Despite the rapid technological advances, the usage of smartphones among college students has been broadly discouraged, because a number of studies have demonstrated a strong causality between smartphone usage and poor academic performance. Nonetheless, there is a lack of studies that simultaneously test the impacts of the use of multiple smartphone applications on academic performance while considering the possible mediating effect of students’ internal status and life habits. Based on a large-scale survey with over 10,000 college students, this study aims to offer robust empirical evidence that appropriate use of certain applications factually motivates a better academic performance. Specifically, our model assumes a direct impact of the use of five types of applications on academic performance, as well as their indirect impacts mediated by cultivation of nomophobia and other habits related to smartphone usage.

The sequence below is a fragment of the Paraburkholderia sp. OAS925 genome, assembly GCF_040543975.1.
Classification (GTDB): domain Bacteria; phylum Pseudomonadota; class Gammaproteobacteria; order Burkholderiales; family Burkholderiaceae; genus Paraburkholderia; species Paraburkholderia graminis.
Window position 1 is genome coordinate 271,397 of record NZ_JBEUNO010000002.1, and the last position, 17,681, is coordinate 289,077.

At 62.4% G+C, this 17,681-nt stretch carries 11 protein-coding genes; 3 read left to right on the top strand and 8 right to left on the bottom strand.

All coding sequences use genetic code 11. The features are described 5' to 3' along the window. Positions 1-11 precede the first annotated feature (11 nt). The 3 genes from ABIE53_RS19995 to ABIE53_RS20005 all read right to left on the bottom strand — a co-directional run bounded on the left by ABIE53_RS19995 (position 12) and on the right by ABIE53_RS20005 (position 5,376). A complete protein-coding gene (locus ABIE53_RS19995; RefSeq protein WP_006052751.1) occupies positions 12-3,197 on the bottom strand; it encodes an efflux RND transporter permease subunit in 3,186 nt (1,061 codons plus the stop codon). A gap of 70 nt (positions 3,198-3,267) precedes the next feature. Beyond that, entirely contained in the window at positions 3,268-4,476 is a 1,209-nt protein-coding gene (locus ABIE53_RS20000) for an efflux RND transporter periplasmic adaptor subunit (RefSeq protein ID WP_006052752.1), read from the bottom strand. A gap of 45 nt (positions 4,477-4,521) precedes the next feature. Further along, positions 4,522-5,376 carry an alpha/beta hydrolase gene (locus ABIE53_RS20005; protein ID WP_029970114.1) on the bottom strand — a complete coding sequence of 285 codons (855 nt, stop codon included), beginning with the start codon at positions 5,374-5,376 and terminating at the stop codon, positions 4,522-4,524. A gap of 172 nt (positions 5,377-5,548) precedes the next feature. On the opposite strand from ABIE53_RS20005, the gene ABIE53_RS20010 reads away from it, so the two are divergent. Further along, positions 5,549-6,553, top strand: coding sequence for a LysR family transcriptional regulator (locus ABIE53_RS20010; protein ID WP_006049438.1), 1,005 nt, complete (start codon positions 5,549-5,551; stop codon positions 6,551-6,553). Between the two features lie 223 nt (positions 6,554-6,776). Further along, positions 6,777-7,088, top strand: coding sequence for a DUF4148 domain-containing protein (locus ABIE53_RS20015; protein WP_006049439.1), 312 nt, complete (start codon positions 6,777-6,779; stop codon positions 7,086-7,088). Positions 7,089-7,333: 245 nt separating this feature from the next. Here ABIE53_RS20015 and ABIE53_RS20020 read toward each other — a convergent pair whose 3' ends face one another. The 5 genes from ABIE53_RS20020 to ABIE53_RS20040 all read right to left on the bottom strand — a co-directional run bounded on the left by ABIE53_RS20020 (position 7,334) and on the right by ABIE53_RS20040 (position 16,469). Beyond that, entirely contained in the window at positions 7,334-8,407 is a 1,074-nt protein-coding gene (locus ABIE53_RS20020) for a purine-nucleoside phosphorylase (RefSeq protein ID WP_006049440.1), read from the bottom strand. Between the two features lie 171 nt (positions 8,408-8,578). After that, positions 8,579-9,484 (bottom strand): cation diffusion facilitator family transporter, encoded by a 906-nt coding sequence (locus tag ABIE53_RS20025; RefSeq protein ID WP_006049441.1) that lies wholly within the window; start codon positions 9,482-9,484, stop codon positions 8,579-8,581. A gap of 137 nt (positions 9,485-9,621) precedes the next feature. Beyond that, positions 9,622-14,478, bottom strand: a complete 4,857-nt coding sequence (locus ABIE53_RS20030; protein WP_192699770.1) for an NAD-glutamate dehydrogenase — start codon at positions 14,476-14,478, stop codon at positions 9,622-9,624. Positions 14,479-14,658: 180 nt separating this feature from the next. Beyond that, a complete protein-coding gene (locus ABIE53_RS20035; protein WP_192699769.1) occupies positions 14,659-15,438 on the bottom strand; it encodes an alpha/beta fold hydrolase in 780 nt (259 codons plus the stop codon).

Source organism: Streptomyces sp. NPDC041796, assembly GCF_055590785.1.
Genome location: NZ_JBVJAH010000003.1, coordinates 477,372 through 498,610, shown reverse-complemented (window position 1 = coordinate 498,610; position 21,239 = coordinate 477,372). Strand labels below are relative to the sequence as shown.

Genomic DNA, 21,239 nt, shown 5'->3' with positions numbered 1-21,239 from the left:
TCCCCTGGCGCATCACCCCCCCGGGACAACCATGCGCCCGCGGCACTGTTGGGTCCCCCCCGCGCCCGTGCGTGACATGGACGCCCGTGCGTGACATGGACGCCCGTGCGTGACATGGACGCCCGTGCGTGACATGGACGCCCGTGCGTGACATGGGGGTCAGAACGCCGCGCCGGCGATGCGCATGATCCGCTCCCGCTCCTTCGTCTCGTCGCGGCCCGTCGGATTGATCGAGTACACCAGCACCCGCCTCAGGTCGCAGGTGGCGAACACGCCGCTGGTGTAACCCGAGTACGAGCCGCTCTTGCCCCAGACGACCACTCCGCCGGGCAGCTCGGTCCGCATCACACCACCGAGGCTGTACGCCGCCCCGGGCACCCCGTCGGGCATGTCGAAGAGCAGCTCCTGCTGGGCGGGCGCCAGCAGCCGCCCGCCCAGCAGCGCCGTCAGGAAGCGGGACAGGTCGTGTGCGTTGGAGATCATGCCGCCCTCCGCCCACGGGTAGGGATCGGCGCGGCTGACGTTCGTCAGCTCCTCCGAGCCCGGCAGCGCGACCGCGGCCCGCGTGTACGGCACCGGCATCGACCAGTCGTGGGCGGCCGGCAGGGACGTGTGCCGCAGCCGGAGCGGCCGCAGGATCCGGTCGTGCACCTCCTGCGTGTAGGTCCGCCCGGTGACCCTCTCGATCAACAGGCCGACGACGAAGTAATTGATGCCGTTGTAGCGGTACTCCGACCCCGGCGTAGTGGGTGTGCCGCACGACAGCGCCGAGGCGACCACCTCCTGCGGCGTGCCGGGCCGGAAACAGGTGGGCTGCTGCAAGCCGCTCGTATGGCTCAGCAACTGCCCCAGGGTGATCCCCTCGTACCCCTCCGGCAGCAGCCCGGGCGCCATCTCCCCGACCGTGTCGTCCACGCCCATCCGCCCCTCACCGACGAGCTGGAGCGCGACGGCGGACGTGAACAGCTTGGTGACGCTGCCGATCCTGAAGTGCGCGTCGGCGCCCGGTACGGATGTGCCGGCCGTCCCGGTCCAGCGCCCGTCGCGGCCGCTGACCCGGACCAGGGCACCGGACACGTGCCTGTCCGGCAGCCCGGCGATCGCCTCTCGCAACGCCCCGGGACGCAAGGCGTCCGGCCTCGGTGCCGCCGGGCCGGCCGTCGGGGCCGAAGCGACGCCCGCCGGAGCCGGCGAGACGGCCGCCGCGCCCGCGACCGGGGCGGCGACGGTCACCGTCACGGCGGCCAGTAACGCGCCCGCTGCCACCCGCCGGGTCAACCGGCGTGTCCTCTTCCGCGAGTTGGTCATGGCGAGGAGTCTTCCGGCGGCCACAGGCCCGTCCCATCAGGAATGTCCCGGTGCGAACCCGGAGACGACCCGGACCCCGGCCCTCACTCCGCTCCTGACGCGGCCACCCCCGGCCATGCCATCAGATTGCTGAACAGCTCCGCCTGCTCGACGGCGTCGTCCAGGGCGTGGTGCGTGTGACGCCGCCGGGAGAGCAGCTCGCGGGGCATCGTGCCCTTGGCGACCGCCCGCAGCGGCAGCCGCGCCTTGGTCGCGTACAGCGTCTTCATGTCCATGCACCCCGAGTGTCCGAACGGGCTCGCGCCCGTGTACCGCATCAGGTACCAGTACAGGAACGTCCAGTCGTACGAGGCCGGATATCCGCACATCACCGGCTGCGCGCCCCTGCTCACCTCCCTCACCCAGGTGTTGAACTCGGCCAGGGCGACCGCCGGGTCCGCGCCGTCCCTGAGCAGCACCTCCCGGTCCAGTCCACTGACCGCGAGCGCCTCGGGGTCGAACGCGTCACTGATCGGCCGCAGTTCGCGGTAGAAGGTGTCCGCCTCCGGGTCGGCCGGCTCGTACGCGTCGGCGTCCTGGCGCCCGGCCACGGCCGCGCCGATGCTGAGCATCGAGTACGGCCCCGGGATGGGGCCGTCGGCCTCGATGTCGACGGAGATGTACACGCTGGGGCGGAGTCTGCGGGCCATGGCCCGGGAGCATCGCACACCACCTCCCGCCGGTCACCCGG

Lin, Yanqing; Fan, Wenjie; Liu, Yong; and Tuunainen, Virpi, "Revisiting the Causality between Smartphone Usage and Academic Performance: A Large-Scale Study on over 10 Thousand Responses" (2019). PACIS 2019 Proceedings. 214.